The International Radiotelephony Spelling Alphabet, commonly known as the NATO phonetic alphabet or the ICAO phonetic alphabet, is the most widely used radiotelephone spelling alphabet and was developed by the International Civil Aviation Organization (ICAO), to ease communication via radio or telephone. Spelling alphabet is a set of words used to stand for the letters of an alphabet in oral communication.
How is it used?
The NATO Phonetic Alphabet substitutes a code word acrophonically for each letter of the English alphabet, so that letters and numbers would have distinct names that would be most easily understood by those who exchange voice messages, regardless of language/ pronunciation differences or the quality of the communication channel.
The alphabet is used to spell parts of a message containing letters and numbers to avoid confusion, because many letters sound similar, such as “n” and “m” or “f” and “s”.
The 26 code words in the spelling alphabet are assigned to the 26 letters of the English alphabet in alphabetical order as follows: Alfa, Bravo, Charlie, Delta, Echo, Foxtrot, Golf, Hotel, India, Juliett, Kilo, Lima, Mike, November, Oscar, Papa, Quebec, Romeo, Sierra, Tango, Uniform, Victor, Whiskey, X-ray, Yankee, Zulu.
Note that “Alpha” is written as “Alfa” and “Juliet” is written as “Juliett”, which are the spellings still in use in the international version of the alphabet, to avoid possible critical mispronunciations by speakers of other languages.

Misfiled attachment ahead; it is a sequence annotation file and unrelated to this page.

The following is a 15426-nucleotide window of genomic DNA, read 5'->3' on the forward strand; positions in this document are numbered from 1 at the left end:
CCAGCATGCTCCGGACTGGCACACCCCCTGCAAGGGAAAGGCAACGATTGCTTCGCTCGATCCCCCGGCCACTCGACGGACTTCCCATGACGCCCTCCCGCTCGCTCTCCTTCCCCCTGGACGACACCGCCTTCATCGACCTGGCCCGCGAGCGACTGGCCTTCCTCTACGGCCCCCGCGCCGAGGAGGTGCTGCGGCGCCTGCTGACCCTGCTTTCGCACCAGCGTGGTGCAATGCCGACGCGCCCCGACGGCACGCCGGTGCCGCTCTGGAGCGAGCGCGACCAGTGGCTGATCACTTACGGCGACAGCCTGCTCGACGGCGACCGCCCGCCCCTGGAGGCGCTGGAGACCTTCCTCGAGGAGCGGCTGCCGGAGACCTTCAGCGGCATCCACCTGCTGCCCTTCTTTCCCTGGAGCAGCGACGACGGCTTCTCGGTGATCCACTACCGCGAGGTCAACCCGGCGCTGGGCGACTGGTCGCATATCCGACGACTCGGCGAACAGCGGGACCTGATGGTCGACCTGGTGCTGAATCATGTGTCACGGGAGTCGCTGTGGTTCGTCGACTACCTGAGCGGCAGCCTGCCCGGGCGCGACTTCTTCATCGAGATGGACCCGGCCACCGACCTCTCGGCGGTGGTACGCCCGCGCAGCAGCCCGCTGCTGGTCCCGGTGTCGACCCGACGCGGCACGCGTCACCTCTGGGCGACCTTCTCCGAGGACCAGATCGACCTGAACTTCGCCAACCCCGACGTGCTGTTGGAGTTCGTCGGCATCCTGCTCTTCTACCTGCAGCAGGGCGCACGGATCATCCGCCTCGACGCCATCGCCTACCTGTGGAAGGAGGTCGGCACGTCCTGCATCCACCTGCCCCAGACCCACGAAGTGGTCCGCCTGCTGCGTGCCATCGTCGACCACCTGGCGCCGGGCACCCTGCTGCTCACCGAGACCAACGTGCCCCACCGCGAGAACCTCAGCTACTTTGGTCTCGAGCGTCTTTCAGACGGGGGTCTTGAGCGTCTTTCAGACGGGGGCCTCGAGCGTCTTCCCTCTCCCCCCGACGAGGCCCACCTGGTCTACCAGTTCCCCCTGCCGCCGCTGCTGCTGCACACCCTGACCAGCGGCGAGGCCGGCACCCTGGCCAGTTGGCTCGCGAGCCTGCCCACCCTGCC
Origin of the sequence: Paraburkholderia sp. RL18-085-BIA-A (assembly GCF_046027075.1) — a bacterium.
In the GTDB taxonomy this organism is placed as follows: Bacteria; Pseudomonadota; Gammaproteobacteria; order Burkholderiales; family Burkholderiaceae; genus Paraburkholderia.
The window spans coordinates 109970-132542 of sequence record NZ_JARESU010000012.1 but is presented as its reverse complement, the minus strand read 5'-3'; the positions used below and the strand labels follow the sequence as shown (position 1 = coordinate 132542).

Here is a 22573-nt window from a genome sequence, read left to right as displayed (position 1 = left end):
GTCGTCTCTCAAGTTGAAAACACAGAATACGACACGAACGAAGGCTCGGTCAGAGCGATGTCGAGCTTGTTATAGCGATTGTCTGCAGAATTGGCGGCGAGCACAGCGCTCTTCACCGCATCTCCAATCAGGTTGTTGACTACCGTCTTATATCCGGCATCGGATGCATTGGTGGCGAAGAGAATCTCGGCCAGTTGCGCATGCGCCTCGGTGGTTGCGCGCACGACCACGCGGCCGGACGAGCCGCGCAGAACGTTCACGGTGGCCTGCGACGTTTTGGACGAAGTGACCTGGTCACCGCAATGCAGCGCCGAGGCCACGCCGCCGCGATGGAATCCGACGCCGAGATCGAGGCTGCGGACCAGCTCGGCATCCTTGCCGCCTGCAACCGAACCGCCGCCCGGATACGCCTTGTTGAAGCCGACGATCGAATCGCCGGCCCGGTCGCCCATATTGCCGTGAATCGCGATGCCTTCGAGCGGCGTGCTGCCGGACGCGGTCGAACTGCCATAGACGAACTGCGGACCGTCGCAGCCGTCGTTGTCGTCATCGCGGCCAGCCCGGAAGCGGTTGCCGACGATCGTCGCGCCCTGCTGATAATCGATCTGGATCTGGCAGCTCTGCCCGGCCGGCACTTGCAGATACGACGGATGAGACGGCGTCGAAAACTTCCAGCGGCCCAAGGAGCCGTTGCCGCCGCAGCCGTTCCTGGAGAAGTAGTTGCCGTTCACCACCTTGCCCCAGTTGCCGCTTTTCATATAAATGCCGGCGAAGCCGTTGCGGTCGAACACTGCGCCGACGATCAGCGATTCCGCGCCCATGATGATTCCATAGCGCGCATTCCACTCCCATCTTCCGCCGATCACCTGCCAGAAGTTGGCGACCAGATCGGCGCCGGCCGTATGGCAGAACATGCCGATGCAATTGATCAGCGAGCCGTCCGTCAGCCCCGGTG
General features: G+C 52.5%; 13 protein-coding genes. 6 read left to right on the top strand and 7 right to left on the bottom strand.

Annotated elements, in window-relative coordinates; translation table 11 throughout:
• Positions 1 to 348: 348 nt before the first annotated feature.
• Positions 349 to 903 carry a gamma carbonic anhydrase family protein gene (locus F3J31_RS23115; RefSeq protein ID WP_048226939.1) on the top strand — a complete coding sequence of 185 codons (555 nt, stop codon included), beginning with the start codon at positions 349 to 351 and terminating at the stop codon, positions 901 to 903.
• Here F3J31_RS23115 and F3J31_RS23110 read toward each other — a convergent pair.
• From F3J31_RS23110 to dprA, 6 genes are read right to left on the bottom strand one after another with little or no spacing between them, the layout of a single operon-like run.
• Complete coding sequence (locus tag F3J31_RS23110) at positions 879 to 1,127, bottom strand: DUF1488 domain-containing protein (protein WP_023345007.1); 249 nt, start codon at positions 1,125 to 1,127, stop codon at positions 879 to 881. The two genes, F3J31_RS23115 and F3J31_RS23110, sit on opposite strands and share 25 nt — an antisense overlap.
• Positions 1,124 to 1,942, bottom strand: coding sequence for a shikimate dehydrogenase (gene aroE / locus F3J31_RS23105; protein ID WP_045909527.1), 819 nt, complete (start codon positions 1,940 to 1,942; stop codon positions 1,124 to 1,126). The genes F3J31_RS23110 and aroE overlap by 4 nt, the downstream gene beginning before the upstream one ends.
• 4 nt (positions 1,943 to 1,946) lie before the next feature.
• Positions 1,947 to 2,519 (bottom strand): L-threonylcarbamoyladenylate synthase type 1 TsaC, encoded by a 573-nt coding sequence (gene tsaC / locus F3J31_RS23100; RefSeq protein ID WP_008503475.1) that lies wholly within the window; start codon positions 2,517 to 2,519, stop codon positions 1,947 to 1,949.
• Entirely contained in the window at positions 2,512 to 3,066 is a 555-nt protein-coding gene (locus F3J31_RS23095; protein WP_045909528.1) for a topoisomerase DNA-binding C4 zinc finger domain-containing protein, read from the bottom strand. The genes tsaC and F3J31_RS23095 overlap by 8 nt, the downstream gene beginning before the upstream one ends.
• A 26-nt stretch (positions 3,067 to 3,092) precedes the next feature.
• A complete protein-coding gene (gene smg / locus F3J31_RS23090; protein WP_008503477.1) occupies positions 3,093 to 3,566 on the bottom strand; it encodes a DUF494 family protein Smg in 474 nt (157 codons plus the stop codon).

NATO in shipping
After ICAO developed the phonetic, this was adopted by many other international and national organizations, including the IMO. However, each agency chooses one of two different sets of numeric code words. The IMO defines different pronunciation of numerals than does the ICAO:
In practice, these are used rarely, as they frequently result in confusion between speakers of different languages. Actually, as of 2002, the IMO’s GMDSS procedures permit the use of the ICAO numeral pronunciation.
A spelling alphabet is also often called a ‘phonetic alphabet’, but this is not related to the usage of the same phrase in phonetics, which is used to indicate the sounds of human speech, such as the International Phonetic Alphabet.
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